Gadgets and toys bringing science closer to everyday experience are popular right now. The museum shop at the Science Museum in Tokyo’s Chiyoda Ward is stocked full of goods that will engross big and little kids alike.
Some of the most popular products at the shop include a solar motorcar kit (1,470 yen) created by Denjiro Yonemura, a popular science producer and writer who puts on science shows. The motorcar is solar-powered and powerful enough to race around the room. Another popular item is a remote-controlled car made from a milk carton (1,260 yen), which teaches how electricity works and, being made from an empty milk carton, is eco-friendly at the same time. The kit for observing magnetic flows (1,260 yen), where liquids assume strange shapes when a magnet is brought near, teaches about the properties of magnetism. And for those who would like to sample the food that astronauts actually eat, there’s Space Bread (630 yen), which makes a perfect souvenir of a visit to the museum. Maybe having a bite of this bread will bring the feeling of space travel closer.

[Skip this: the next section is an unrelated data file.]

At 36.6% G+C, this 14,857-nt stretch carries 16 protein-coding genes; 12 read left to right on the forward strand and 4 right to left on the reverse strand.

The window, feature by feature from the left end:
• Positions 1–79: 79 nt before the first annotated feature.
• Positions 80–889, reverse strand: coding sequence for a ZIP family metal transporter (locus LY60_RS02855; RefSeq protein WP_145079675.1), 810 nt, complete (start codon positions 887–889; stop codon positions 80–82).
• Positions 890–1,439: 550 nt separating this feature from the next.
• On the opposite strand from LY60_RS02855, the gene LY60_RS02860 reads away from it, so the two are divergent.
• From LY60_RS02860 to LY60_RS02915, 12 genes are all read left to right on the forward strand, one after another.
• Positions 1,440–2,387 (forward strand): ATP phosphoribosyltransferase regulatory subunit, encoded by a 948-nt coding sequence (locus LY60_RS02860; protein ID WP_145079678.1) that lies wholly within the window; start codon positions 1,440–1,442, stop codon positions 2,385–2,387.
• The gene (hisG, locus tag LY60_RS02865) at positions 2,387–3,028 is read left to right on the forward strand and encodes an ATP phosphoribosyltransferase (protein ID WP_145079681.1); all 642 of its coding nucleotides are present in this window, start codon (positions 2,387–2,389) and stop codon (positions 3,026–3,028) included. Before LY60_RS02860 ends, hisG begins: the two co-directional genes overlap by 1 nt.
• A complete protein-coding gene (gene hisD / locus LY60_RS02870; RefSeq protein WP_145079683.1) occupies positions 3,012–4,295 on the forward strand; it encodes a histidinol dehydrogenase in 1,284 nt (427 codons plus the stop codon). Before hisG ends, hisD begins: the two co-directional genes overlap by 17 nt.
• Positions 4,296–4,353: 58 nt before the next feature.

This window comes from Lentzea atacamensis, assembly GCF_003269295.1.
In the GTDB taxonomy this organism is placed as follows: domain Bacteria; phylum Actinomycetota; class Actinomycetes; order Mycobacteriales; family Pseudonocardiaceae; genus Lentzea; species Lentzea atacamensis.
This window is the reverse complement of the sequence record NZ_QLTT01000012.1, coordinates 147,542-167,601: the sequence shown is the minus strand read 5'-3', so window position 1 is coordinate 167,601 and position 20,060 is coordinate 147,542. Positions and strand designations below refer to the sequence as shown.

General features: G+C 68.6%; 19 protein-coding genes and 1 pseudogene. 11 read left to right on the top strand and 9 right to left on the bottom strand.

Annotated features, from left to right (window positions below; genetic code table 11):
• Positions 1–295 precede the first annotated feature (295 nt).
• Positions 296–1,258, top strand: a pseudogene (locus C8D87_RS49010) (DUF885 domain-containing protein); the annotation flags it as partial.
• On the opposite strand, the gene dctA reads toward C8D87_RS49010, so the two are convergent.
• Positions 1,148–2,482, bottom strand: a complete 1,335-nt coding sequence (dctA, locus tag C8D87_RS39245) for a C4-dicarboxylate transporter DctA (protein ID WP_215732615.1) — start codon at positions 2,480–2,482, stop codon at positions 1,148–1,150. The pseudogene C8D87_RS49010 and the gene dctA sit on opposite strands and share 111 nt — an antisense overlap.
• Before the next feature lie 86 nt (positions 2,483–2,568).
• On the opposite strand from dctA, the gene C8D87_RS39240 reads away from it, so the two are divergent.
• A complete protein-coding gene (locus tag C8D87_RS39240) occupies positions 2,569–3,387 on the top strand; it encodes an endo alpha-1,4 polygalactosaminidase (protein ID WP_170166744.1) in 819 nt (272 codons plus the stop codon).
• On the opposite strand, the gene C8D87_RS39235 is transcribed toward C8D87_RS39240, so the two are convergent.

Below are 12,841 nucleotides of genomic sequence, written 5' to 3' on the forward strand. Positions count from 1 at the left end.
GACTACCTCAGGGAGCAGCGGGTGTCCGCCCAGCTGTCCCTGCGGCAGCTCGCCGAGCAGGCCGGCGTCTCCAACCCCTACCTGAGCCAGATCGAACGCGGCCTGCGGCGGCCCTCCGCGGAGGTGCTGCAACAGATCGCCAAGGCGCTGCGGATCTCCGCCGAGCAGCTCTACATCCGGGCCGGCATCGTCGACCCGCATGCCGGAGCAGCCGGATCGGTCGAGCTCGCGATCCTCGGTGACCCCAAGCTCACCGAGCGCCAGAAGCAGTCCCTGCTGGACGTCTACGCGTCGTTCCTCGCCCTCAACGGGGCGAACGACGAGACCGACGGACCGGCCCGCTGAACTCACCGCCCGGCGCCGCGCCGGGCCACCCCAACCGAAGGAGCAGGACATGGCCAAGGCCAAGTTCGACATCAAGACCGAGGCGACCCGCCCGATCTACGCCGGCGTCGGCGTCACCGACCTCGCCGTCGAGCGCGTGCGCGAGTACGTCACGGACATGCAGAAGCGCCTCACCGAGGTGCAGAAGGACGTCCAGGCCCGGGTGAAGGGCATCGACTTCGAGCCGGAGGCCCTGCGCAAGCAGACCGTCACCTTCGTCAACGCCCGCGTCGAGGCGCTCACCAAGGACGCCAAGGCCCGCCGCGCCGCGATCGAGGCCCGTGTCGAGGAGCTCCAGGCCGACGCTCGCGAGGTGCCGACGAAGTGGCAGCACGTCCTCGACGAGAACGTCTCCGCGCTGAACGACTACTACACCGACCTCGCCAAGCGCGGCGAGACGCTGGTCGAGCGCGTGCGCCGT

At the National Museum of Emerging Science and Innovation (Miraikan), Paro, a robot created to look like a harp seal soft toy, incorporates cutting-edge robotic technology and was registered in the Guinness World Records as the world’s first “animal” therapy robot in 2002. Paro is on view here and available for cuddling as well as for purchase. Developed by a government research organization in Japan, Paro is a mental commit robot that can respond to the sound of the human voice or touch, and move its face and flippers independently and respond seemingly naturally to those stimuli. Paro is already in use in health and educational facilities worldwide and is also used as an aid in children’s therapy. Simply petting cute Paro is sure to warm your heart.